Posts Tagged ‘computing’

Startling lack of training in statistical computing

14 Mar 2014

It is shocking to me that a statistics department would offer a graduate-level statistical computing course only every fourth year.

I had been arguing for a statistical programming course: that we supplement the usual course on the theory of statistical computing (numerical linear algebra, EM algorithm, MCMC, etc.) with a course on the practice of statistical computing.

But I was assuming that the more theoretical statistical computing course was actually being taught.

If a department teaches a course at a frequency less than every-other-year, it’s unavailable to many students, or it comes too late in their training to be useful. And statistical computing should really be considered part of a statistics department’s core curriculum.

Update: As you might have anticipated, I’ve been asked to teach the course.

Googling errors

14 Feb 2014

@roguelynn tweeted the other day:

If attendees of this weekend’s intro to python workshop leave with one thing, it’ll be to Google your error messages first and foremost.

I had just talked about the technique in my Tools for Reproducible Research course, and I had a few recent examples.

Gtk-WARNING **: cannot open display:

I was logged into a department server, trying to clone a private repository from GitHub, and got an error like

(gnome-ssh-askpass:1731): Gtk-WARNING **: cannot open display:

I googled that, and the first item was a stackoverflow question, whose answer said “unset SSH_ASKPASS”, which totally worked.

except KeyError, k: raise AttributeError, k

AsciiDoc was giving me this error:

asciidoc -a data-uri -a toc -a toclevels=4 -a num example2.txt
  File "/usr/local/bin/asciidoc", line 101
    except KeyError, k: raise AttributeError, k
SyntaxError: invalid syntax

Google the “except KeyError” line, and you get to a Q&A on the AsciiDoc google group, which says “Asciidoc is Python 2, not 3.”

mclapply isn’t working in windows

I got a report that parallel processing in my R/qtl package wasn’t working in Windows.

I googled “mclapply isn’t working windows” (because mclapply was the function I was using) and got this stackoverflow page, which says:

since Windows does not have fork(), it will run standard lapply instead – no parallelization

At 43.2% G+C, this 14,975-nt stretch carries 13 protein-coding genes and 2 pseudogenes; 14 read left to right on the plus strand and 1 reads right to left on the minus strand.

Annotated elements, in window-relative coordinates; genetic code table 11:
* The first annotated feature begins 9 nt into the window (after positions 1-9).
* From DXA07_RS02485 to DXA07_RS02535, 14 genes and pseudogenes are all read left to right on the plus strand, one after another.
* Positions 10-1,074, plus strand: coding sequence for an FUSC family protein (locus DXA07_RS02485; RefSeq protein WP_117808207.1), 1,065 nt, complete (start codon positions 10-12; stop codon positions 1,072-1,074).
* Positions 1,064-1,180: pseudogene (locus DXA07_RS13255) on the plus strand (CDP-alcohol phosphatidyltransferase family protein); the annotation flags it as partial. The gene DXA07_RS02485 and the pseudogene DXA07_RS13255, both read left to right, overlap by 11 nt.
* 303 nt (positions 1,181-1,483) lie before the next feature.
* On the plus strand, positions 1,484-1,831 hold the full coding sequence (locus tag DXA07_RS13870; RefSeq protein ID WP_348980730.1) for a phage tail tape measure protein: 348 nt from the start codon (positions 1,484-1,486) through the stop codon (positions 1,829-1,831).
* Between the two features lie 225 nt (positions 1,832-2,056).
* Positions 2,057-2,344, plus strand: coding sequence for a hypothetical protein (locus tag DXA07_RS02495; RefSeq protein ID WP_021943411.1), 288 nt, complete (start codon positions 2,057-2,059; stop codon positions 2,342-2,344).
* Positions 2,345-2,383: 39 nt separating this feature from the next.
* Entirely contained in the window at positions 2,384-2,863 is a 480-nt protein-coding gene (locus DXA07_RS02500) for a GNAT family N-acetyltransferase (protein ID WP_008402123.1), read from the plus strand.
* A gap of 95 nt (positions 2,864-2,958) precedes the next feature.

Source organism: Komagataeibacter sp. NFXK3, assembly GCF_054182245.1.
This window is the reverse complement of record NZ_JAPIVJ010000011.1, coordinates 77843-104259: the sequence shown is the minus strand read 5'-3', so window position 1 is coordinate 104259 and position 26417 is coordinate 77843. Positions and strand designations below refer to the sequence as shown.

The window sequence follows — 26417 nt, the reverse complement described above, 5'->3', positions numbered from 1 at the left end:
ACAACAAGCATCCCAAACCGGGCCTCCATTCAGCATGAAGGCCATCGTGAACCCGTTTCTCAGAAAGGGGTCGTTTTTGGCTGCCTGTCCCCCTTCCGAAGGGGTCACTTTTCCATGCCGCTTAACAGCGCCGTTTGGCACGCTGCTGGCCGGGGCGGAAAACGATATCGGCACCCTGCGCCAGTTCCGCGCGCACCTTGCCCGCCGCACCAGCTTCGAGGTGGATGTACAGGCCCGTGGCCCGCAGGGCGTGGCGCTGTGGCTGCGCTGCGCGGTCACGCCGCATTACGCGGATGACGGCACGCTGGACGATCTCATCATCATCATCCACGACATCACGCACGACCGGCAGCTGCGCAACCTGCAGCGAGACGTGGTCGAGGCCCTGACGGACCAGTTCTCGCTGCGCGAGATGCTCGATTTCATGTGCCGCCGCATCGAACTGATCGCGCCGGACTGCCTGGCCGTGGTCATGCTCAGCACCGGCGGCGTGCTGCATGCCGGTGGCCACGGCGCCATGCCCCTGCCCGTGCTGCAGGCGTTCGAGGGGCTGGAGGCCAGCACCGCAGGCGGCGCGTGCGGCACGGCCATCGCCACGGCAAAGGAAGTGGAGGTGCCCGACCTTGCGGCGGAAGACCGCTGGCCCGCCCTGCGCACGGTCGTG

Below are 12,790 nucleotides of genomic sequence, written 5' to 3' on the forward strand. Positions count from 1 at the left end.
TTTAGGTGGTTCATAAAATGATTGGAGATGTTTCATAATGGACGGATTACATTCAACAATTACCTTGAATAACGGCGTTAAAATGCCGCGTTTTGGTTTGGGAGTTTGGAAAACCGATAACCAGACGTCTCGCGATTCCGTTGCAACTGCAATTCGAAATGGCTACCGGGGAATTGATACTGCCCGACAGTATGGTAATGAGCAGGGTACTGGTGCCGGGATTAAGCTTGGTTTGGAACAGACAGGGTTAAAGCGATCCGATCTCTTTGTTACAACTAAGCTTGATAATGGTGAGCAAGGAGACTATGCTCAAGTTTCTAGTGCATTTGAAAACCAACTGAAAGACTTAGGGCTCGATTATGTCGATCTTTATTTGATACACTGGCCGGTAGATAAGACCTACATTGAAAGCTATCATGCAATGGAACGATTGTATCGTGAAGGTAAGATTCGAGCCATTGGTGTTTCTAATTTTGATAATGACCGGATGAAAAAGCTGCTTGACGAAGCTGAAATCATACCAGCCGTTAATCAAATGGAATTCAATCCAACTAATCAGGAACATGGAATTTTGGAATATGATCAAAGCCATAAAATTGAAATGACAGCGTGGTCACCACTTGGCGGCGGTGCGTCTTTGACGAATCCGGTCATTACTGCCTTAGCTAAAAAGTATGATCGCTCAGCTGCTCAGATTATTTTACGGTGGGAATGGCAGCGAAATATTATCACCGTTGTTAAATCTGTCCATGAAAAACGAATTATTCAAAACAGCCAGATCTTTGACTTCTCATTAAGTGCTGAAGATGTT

A course in statistical programming

25 May 2012

Graduate students in statistics often take (or at least have the opportunity to take) a statistical computing course, but often such courses are focused on methods (like numerical linear algebra, the EM algorithm, and MCMC) and not on actual coding.

For example, here’s a course in “advanced statistical computing” that I taught at Johns Hopkins back in 2001.

Many (perhaps most) good programmers learned to code outside of formal courses. But many statisticians are terrible programmers and would benefit by a formal course.

Moreover, applied statisticians spend the vast majority of their time interacting with a computer and would likely benefit from more formal presentations of how to do it well. And I think this sort of training is particularly important for ensuring that research is reproducible.

One really learns to code in private, struggling over problems, but I benefited enormously from a statistical computing course I took from Phil Spector at Berkeley.

Brian Caffo, Ingo Ruczinski, Roger Peng, Rafael Irizarry, and I developed a statistical programming course at Hopkins that (I think) really did the job.

I would like to develop a similar such course at Wisconsin: on statistical programming, in the most general sense.

I have in mind several basic principles:

  • be self-sufficient
  • get the right answer
  • document what you did (so that you will understand what you did 6 months later)
  • if primary data change, be able to re-run the analysis without a lot of work
  • are your simulation results reproducible?
  • reuse of code (others’ and your own) rather than starting from scratch every time
  • make methods accessible to (and used by) others

Here are my current thoughts about the topics to include in such a course. The key aim would be to make students aware of the basic principles and issues: to give them a good base from which to learn on their own. Homework would include interesting and realistic programming assignments plus create a Sweave-type document and an R package.

  • Basic unix tools (find; df; top; ps ux; grep); unix on Mac and windows
  • Emacs/vim/other editors (rstudio/eclipse)
  • Latex (for papers; for presentations)
  • slides for talks; posters; figures/tables
  • Advanced R (fancy data structures; functions; object-oriented stuff)
  • Advanced R graphics
  • R packages
  • Sweave/asciidoc/knitr
  • minimal Perl (or Python or Ruby); example of data manipulation
  • Minimal C (or C++); examples of speed-up
  • version control (eg git or mercurial); backups
  • reproducible research ideas
  • data management
  • managing projects: data, analyses, results, papers
  • programming style (readable, modular); general but not too general
  • debugging/profiling/testing
  • high-throughput computing; parallel computing; managing big jobs
  • finding answers to questions: man pages; documentation; web
  • more on visualization; dynamic graphics
  • making a web page; html & css; simple cgi-type web forms?
  • writing and managing email
  • managing references to journal articles